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Short Fiction, MICE Quotient, and Nesting Codes

At the Surrey International Writers’ Conference in October 2014, I attended a workshop called “Short Fiction Explained (to Novelists)” led by Mary Robinette Kowal, a longtime friend of the conference and co-host of the fabulous Writing Excuses podcast.

Mary’s workshop approached short fiction using a concept originated by SFF author Orson Scott Card, called the MICE Quotient. M.I.C.E. stands for Milieu, Idea, Character, and Event, and the mnemonic is a way of identifying what kind of story you’re telling, where that kind of story starts and finishes, the kind of reader expectations you’re setting up and need to satisfy, and what you need to include, and what to exclude, to tell your story while keeping it tight. (What you need to include is conflict that delays or prevents the ending; what you need to exclude — from a short story — is anything that doesn’t support that kind of conflict.)

M = Milieu (aka Setting)
A milieu story starts when the character(s) enter(s) the setting, and finishes when they leave it (or vice-versa). Story conflict prevents or delays the character’s exit from the milieu.
Example: Alice in Wonderland, The Hobbit (starts with leaving the Shire, ends with returning to the Shire)

I = Idea
Idea stories start with a question, and finish when the question is answered. Story conflict prevents or delays the answering of the question.
Example: Mysteries (the question often being “who killed this person?”)

C = Character
A character story starts when the character is dissatisfied with their life or some aspect of it, and finishes when they become either satisfied with or reconciled to it. Story conflict prevents the character from becoming satisfied or reconciled.
Example: Most romance fiction.

E = Event
An event story starts when something goes horribly wrong with the status quo, and finishes either when the opening problem is solved, or everyone dies. (Which, you know, also a solution.) Story conflict prevents the solution of the problem, and/or raises the body count.
Example: Most thrillers.

Mary Robinette Kowal’s “Nested MICE Codes”

Every new element you add to a story — every character, setting, idea, or event — comes with a price, and that price is word count. Each new character or scenic setting costs 500-1000 words. A 75,000-word novel gives you the scope to use every one of the MICE elements, or multiples of them. But in a short story (3000-10000 words), you’re best to limit yourself to one, or two at the most.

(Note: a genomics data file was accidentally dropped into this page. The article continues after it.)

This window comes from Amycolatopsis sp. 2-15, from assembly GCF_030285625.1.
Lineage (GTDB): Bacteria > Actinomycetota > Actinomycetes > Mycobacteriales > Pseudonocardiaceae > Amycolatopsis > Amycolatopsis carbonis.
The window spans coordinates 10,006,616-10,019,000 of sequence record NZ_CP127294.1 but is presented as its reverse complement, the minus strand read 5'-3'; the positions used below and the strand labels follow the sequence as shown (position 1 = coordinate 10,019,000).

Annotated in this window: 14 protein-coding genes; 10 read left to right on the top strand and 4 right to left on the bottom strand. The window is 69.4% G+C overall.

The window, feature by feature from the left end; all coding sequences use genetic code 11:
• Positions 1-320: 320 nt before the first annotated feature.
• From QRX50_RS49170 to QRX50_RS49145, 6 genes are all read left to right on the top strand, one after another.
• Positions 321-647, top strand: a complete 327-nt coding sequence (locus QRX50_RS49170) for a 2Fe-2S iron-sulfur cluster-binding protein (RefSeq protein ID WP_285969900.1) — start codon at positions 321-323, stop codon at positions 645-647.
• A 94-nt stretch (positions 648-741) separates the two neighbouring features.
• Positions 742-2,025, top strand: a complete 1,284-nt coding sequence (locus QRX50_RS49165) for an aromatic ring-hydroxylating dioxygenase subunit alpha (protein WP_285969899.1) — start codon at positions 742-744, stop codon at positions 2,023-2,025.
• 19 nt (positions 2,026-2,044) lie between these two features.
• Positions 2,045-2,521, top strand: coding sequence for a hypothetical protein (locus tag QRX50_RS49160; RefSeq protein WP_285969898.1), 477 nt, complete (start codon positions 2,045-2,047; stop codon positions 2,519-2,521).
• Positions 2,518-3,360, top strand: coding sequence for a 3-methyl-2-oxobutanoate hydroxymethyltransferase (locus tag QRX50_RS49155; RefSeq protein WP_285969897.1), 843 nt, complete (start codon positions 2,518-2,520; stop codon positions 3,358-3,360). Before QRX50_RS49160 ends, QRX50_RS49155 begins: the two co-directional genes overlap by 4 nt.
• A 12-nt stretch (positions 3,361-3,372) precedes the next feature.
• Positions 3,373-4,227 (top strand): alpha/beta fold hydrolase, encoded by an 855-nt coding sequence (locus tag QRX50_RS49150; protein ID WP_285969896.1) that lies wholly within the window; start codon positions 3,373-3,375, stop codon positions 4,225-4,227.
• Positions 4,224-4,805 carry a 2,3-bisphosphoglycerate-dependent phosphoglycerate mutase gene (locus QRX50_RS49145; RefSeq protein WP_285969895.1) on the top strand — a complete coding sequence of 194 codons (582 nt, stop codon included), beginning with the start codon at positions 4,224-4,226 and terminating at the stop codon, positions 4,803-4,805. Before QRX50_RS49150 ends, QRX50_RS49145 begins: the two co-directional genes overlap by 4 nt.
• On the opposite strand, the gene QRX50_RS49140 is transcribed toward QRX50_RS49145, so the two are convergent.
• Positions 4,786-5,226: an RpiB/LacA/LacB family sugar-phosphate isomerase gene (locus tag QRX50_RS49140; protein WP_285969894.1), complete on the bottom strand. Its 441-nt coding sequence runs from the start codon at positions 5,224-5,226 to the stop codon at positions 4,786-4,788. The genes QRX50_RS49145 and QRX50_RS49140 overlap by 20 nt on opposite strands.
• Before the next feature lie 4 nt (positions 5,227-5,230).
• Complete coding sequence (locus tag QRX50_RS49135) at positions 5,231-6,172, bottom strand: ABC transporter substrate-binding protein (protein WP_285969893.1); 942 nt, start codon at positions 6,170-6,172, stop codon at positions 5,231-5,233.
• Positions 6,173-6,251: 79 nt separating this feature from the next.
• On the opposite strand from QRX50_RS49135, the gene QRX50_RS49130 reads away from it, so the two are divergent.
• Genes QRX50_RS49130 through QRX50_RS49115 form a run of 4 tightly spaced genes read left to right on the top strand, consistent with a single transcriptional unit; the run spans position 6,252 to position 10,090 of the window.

If you are using more than one element, thinking about nested codes (as in HTML) can help. Every element you use must be introduced, and concluded, just like HTML codes. And LIFO (last in, first out) applies to MICE codes, just as it does to HTML. The various conflicts, subplots, etc., in your story (no matter its length) need to wrap up in a logical manner. That is, you need to wrap up your story elements in the reverse order that they were introduced. Last in, first out.

If your story is primarily a character story, with a milieu element included, your story will make more sense to the reader if the milieu element is concluded before the character story is concluded.

<Char> <Mil> </Mil> </Char>

The Wizard of Oz (the movie) illustrates this beautifully:

<Character> Dorothy Gale is dissatisfied with her life

<Event> Dorothy runs away from home

<Milieu> Dorothy emerges in Oz.

<Idea> “How can I get home?”

Adventures ensue

</Idea> “You had the power the whole time”

</Milieu> Dorothy clicks her heels to magically leave Oz.

</Event> Dorothy awakens in (returns to) Kansas.

</Character> “Oh, Auntie Em, there’s no place like home!”

The resolutions of each element come pretty close together, at the end of the movie, but there is nonetheless a logic to the order in which they are resolved.

Mary’s approach to the writing of short stories made a lot of sense to me, and I have been wanting to explore the possibilities ever since. So my plan is to write a series of short stories, each with a different primary element. I haven’t decided yet if I’m going to try to write the same basic plot and characters for each story, or go with different plot and characters for each. That part needs a little more thought, and work.

I feel like this is a useful tool to apply to stories that aren’t gelling, for some reason, or that feel faulty in their conclusion. (We’ve all read books that didn’t entirely satisfy because some aspect of it wasn’t adequately concluded, haven’t we?) I’ll be referring back to this concept the next time I can’t quite figure out why a story isn’t working.

I highly recommend listening to this episode of Writing Excuses, all about the MICE Quotient, if you’re interested in hearing Mary and colleagues discuss the concept and provide illustrative examples.

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